COMP 263: Advanced Computational Geometry, Spring 2023
Diane L. Souvaine
Department of Computer Science
diane.souvaine "at" tufts.edu.
Office Hours: By appointment.
Prerequisites: Comp/Math 163 or consent.
CS Dept Colloquia:
Thursdays, 3:00-4:15, JCC 270
Comp 263 classes:
Mondays, 3:00-4:45, JCC 402
This course is intended for those students who have completed a course in
computational geometry and are interested in advancing their knowledge in
this area and engaging in a research project and/or independent study.
Individuals will select a topic by studying new conference proceedings,
selecting interesting papers, reading related papers, and write up a
survey paper of the area, to include open problems as well as suggested
techniques of approaching them, or else implement algorithmic results
from the original paper and write up an analysis of its experimental
In the first half of the semester, the instructor will present
topics and results not covered in CS 163 in the fall in such areas as
geometric complexity, probabilistic algorithms, visibility and ray
shooting, immobilization, geometric data depth, range searching, k-sets,
fixed-orientation geometry, and higher-dimensional geometry.
second half of the course, each student will select, in conjunction with
the instructor, a noteworthy paper from a recent conference, will research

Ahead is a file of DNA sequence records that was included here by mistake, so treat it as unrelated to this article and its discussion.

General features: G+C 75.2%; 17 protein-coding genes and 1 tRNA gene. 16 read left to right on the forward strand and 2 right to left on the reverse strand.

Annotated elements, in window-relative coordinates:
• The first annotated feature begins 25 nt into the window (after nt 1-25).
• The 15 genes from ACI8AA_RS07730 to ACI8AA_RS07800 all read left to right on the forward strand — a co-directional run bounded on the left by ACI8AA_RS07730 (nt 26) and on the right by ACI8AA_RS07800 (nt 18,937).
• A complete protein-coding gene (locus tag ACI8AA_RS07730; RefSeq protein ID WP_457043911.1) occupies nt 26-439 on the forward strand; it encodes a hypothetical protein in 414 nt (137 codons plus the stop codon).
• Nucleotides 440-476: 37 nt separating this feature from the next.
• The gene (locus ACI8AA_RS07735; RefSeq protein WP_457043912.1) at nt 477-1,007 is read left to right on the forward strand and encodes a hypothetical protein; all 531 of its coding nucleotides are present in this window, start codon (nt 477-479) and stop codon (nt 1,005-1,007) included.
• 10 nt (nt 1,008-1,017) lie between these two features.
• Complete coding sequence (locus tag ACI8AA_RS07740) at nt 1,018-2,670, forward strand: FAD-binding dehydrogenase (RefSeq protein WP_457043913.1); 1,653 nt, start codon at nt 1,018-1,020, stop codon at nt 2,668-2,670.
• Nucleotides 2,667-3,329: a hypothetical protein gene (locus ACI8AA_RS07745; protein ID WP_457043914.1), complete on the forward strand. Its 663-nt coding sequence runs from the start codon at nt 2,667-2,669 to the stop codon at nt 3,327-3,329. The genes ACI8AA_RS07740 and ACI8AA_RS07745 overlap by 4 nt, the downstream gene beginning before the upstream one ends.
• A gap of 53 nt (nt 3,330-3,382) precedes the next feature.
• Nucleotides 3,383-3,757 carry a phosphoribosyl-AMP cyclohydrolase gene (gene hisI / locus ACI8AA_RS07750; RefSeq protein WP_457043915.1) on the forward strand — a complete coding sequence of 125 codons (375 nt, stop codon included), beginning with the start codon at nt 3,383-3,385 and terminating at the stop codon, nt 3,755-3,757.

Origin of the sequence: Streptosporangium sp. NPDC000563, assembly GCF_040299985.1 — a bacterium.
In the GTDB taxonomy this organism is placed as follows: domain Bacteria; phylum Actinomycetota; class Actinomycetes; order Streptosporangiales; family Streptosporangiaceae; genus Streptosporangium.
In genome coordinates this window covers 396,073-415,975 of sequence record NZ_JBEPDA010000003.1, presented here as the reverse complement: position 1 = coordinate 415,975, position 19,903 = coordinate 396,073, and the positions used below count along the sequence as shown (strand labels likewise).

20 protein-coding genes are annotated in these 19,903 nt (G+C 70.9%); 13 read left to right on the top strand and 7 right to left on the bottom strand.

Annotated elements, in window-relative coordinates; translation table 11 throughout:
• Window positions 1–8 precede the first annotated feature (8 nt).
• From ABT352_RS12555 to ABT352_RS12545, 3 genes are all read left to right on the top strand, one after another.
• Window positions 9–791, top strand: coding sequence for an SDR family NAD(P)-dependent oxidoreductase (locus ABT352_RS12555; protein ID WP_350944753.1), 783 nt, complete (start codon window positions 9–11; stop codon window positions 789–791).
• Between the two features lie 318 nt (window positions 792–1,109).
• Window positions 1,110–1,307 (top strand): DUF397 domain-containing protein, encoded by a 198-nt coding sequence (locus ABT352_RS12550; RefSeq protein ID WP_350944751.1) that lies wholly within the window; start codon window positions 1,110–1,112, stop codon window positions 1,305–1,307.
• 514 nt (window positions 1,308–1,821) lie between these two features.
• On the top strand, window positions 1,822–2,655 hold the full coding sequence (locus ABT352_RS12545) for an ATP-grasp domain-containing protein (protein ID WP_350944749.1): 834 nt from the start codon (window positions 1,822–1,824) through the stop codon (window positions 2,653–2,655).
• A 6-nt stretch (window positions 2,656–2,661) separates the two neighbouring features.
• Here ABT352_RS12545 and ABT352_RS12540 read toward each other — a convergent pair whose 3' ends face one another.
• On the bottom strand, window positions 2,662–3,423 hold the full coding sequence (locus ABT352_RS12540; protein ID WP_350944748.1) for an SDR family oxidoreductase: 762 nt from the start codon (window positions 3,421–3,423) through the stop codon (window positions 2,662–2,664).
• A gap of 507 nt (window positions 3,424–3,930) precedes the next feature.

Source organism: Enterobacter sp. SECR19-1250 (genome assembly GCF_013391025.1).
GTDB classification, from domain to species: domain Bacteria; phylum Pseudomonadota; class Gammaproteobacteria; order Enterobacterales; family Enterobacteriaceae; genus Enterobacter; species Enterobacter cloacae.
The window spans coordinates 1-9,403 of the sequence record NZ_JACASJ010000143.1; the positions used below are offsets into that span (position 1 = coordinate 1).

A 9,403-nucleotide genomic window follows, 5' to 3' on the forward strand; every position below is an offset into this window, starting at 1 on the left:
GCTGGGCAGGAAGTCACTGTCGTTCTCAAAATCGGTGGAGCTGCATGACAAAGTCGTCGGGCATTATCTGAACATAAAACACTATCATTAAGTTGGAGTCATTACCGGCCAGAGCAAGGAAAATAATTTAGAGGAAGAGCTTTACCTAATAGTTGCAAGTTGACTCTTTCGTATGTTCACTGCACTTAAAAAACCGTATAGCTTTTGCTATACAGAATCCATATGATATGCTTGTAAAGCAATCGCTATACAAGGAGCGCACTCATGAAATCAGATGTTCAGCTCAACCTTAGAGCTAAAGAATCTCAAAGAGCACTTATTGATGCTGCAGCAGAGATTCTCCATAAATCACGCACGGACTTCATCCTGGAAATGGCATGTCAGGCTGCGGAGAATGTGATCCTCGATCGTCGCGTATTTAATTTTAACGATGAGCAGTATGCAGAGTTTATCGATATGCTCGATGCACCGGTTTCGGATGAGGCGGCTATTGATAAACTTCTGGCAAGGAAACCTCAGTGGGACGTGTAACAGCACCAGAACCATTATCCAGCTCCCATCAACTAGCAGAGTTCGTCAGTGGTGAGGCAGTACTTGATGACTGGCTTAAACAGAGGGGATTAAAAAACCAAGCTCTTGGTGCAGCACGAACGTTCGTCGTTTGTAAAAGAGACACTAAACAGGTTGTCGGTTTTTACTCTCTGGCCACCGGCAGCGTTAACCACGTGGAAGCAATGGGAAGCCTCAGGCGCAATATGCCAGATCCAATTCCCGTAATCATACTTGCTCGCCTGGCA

the surrounding area and related papers, and present the topic to the rest of the class.
Then, each student will write up a survey paper of the area, to include
open problems as well as suggested techniques of approaching them, or
implement algorithmic results from the original paper and write up an
analysis of its experimental performance.
Jacob Goodman and Joseph O'Rourke, Handbook of Discrete and Computational Geometry, Second
Edition, CRC Press, 2004.
Articles from journals and conference proceedings such as:
Discrete and Computational Geometry;
Computational Geometry: Theory and Applications;
Proc. of the ACM Symposium on Computational Geometry (SOCG);
Proc. of the Canadian Conference on Computational Geometry (CCCG); and
Proc of the ACM-SIAM Symposium on Discrete Algorithms (SODA).
Keep a journal, tracking the reading, thinking, and investigating conducted as part of this course;
Attend and participate in each class period;
Complete background reading assigned for each presentation;
Master a collection of related research papers and then implement (or test some implementation) related to these papers,
and/or investigate one or more related open problems;
Give technical presentation(s) to the class and distribute preparatory materials in advance;
Submit a final report.